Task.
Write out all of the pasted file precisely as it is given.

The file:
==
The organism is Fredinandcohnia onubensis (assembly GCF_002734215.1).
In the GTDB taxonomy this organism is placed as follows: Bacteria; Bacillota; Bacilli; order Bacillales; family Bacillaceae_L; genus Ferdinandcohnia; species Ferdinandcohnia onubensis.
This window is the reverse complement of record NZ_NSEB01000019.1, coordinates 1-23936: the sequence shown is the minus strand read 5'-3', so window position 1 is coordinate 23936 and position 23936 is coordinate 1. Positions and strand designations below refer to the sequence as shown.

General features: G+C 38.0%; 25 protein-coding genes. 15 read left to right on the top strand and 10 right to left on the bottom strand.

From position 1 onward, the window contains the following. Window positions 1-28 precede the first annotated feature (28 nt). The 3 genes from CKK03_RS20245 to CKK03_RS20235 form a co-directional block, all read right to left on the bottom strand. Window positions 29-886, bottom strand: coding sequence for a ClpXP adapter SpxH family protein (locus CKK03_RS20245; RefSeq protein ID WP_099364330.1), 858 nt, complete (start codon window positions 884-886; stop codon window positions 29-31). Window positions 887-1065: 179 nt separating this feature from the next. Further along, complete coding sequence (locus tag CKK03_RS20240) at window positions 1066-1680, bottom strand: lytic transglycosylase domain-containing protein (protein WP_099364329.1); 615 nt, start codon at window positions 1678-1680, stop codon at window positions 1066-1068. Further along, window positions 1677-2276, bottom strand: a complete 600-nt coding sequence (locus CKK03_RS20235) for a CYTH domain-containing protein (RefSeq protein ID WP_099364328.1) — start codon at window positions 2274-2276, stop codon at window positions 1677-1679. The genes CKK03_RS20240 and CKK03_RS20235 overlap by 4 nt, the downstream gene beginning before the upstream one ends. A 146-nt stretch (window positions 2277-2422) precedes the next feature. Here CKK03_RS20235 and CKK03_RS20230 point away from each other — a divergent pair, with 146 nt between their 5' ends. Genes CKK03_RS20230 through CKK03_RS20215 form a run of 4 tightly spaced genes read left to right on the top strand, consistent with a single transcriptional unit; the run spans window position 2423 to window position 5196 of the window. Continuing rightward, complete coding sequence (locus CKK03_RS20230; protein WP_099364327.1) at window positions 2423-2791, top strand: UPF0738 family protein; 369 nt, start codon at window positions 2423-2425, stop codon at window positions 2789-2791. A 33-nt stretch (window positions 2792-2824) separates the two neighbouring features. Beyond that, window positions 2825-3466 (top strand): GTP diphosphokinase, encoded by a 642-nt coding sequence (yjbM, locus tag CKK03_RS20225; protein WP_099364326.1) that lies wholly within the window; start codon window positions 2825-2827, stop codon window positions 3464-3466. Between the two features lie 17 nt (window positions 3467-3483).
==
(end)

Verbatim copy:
The organism is Fredinandcohnia onubensis (assembly GCF_002734215.1).
In the GTDB taxonomy this organism is placed as follows: Bacteria; Bacillota; Bacilli; order Bacillales; family Bacillaceae_L; genus Ferdinandcohnia; species Ferdinandcohnia onubensis.
This window is the reverse complement of record NZ_NSEB01000019.1, coordinates 1-23936: the sequence shown is the minus strand read 5'-3', so window position 1 is coordinate 23936 and position 23936 is coordinate 1. Positions and strand designations below refer to the sequence as shown.

General features: G+C 38.0%; 25 protein-coding genes. 15 read left to right on the top strand and 10 right to left on the bottom strand.

From position 1 onward, the window contains the following. Window positions 1-28 precede the first annotated feature (28 nt). The 3 genes from CKK03_RS20245 to CKK03_RS20235 form a co-directional block, all read right to left on the bottom strand. Window positions 29-886, bottom strand: coding sequence for a ClpXP adapter SpxH family protein (locus CKK03_RS20245; RefSeq protein ID WP_099364330.1), 858 nt, complete (start codon window positions 884-886; stop codon window positions 29-31). Window positions 887-1065: 179 nt separating this feature from the next. Further along, complete coding sequence (locus tag CKK03_RS20240) at window positions 1066-1680, bottom strand: lytic transglycosylase domain-containing protein (protein WP_099364329.1); 615 nt, start codon at window positions 1678-1680, stop codon at window positions 1066-1068. Further along, window positions 1677-2276, bottom strand: a complete 600-nt coding sequence (locus CKK03_RS20235) for a CYTH domain-containing protein (RefSeq protein ID WP_099364328.1) — start codon at window positions 2274-2276, stop codon at window positions 1677-1679. The genes CKK03_RS20240 and CKK03_RS20235 overlap by 4 nt, the downstream gene beginning before the upstream one ends. A 146-nt stretch (window positions 2277-2422) precedes the next feature. Here CKK03_RS20235 and CKK03_RS20230 point away from each other — a divergent pair, with 146 nt between their 5' ends. Genes CKK03_RS20230 through CKK03_RS20215 form a run of 4 tightly spaced genes read left to right on the top strand, consistent with a single transcriptional unit; the run spans window position 2423 to window position 5196 of the window. Continuing rightward, complete coding sequence (locus CKK03_RS20230; protein WP_099364327.1) at window positions 2423-2791, top strand: UPF0738 family protein; 369 nt, start codon at window positions 2423-2425, stop codon at window positions 2789-2791. A 33-nt stretch (window positions 2792-2824) separates the two neighbouring features. Beyond that, window positions 2825-3466 (top strand): GTP diphosphokinase, encoded by a 642-nt coding sequence (yjbM, locus tag CKK03_RS20225; protein WP_099364326.1) that lies wholly within the window; start codon window positions 2825-2827, stop codon window positions 3464-3466. Between the two features lie 17 nt (window positions 3467-3483).